2013 Honored Alumni

Find out more about the Honored Alumni Awards program, including past winners, selection criteria, and nomination forms for the 2011 awards.

Heritage Award | Outstanding Alumnus | Outstanding Recent Alumna | Christian Service Award | Seminary Alumnus of the Year

Heritage Award

Dale Rinard (1967)

Dale Rinard

Dale Rinard graduated from George Fox University in 1967 with a degree in business and economics. Following his graduation he and his wife Nancy (Newlin) Rinard (GFU67) moved to Reedley, Calif., where Dale served his alternative service as a psychiatric aide in a private psychiatric hospital owned by the Mennonites. After completing his alternate service obligation, God clearly directed Dale into the path of executive leadership of psychiatric hospitals, which included administering clinics, addiction treatment programs and community mental health centers in California and Arizona. While in California, he earned his master’s degree in public administration from Golden Gate University.

Notable achievements include implementing progressive mental health services in several California counties, a national award-winning mobile crisis intervention service, a turnaround executive for a California psychiatric hospital in financial trouble, opening a new psychiatric hospital in Arizona, and serving as chief executive officer. His last 17 years as president and CEO for TERROS Behavioral Health Services in Phoenix saw Dale rescue this nonprofit corporation out of financial ruin in 1995, when he grew the organization from no cash in the bank, 110 employees and a $4 million budget to $9 million in cash, 450 employees and a $35 million budget, making it one of the largest behavioral health organizations in Phoenix. During this time his visionary leadership included the creation of two new specialty behavioral health nonprofit corporations. He also served as board chair during the first few years of their successful development and ongoing operation.

His retirement left all three organizations in strong financial condition and with outstanding reputations. Special recognition was given to him on his retirement by the National Council for Community Behavioral Health as Visionary Leader and he was recognized at the 2012 national conference in Chicago in front of his national colleagues. His community involvement included serving on six nonprofit community organization boards of directors and often carrying leadership roles, including board chair. His church work included more than 30 years of service on two different church boards and serving in such roles as treasurer and finance committee chair. He participated in several mission trips to Mexico, Bahamas and Costa Rica. He also served as a board member of an international mission organization. He and his wife are retired and living in San Diego near their daughter, son, their spouses and two grandchildren.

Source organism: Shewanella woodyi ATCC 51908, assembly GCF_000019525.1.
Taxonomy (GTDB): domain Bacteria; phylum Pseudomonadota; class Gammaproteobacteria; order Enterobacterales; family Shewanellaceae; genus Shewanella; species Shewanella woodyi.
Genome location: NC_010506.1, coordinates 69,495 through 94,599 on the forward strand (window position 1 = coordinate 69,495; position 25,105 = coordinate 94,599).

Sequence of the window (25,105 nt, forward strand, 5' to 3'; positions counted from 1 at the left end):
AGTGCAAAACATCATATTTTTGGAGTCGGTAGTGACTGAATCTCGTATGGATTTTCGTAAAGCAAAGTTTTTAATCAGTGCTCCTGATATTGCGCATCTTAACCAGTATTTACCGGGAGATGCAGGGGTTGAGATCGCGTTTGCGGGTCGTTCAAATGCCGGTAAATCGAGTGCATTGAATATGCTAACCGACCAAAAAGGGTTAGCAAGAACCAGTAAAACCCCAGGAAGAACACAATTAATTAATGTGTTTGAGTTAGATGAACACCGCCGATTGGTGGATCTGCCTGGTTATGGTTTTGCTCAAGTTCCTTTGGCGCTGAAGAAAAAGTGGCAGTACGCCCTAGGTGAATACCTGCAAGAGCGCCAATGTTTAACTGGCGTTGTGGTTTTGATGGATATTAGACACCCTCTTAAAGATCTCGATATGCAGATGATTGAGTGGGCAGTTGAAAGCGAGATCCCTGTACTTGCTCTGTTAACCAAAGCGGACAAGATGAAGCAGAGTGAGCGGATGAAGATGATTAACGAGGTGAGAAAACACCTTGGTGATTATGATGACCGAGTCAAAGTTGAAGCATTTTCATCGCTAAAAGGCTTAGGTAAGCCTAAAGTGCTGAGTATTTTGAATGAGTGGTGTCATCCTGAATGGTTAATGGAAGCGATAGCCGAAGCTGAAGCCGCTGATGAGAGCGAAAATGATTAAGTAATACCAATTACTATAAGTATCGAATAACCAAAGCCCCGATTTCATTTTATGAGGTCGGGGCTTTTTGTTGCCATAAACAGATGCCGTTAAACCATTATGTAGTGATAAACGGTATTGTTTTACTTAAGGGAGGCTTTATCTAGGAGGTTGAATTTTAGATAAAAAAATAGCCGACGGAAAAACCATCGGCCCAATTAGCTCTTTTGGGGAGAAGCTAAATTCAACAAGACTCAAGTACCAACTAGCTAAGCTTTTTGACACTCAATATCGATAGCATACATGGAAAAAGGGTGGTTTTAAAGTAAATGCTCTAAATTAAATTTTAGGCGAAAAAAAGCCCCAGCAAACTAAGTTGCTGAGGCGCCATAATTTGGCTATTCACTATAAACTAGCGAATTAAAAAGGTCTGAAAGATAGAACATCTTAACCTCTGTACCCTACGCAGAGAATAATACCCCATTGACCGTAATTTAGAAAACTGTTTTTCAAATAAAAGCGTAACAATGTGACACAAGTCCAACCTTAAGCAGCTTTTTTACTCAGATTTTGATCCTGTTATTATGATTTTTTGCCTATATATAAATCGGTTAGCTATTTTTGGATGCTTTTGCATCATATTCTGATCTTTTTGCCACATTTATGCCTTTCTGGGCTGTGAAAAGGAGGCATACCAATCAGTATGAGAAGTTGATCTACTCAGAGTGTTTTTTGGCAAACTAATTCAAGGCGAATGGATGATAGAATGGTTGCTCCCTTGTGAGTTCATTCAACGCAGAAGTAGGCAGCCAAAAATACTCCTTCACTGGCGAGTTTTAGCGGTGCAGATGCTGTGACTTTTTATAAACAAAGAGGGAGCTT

Outstanding Alumnus Award

William Schniedewind (1984) 

William Schniedewind is a professor of biblical studies at UCLA, serves as the chair of the Department of Near Eastern Languages and Cultures, and holds the Kershaw Endowed Chair of Ancient Eastern Mediterranean Studies. He received a BA in religion from George Fox University (1984), an MA in historical geography from Jerusalem University College, and a PhD in Bible and Ancient Near East from Brandeis University (1992). He has been a visiting scholar at the Hebrew University and a research fellow at the Albright Institute of Archaeological Research in Jerusalem. He is the author of five books, including How the Bible Became a Book (Cambridge University Press, 1994), which has been translated into seven languages. He is married with two daughters.

 

 


Outstanding Recent Alumna

John C. Davis (2005)

John Davis is a fourth-generation Oregonian, a native of Clackamas and Washington counties, a husband, a father, and a business and real estate attorney. He also serves his community as a state representative (District 26) in the Oregon State House of Representatives, taking office in November of 2012.

In his practice, at McEwen Gisvold LLP, John assists entrepreneurs, nonprofits and businesses in complex and multi-state transactions involving business law, finance, real estate and estate planning. He represents entrepreneurs, lenders, buyers, sellers, nonprofit organizations, landlords and tenants. He maintains a commitment to pro bono legal services, serving both individuals in need and nonprofits.

In law school, John clerked for the Willamette University General Counsel’s Office and assisted various scholars in editing legal texts. He graduated first in his law school class and was valedictorian. In addition, John created the Northwest Small Business Law Blog, which tracked business-related legal decisions and articles relevant to Oregon and Washington businesses. He was also the founding president of a nonprofit organization, Emerging Leaders of Oregon, which he is still involved with, and works with Young Life. Previously, when attending West Linn High School, he served as an Oregon vice president for Future Business Leaders of America and ran a successful computer consulting firm, which he owned and operated until entering law school.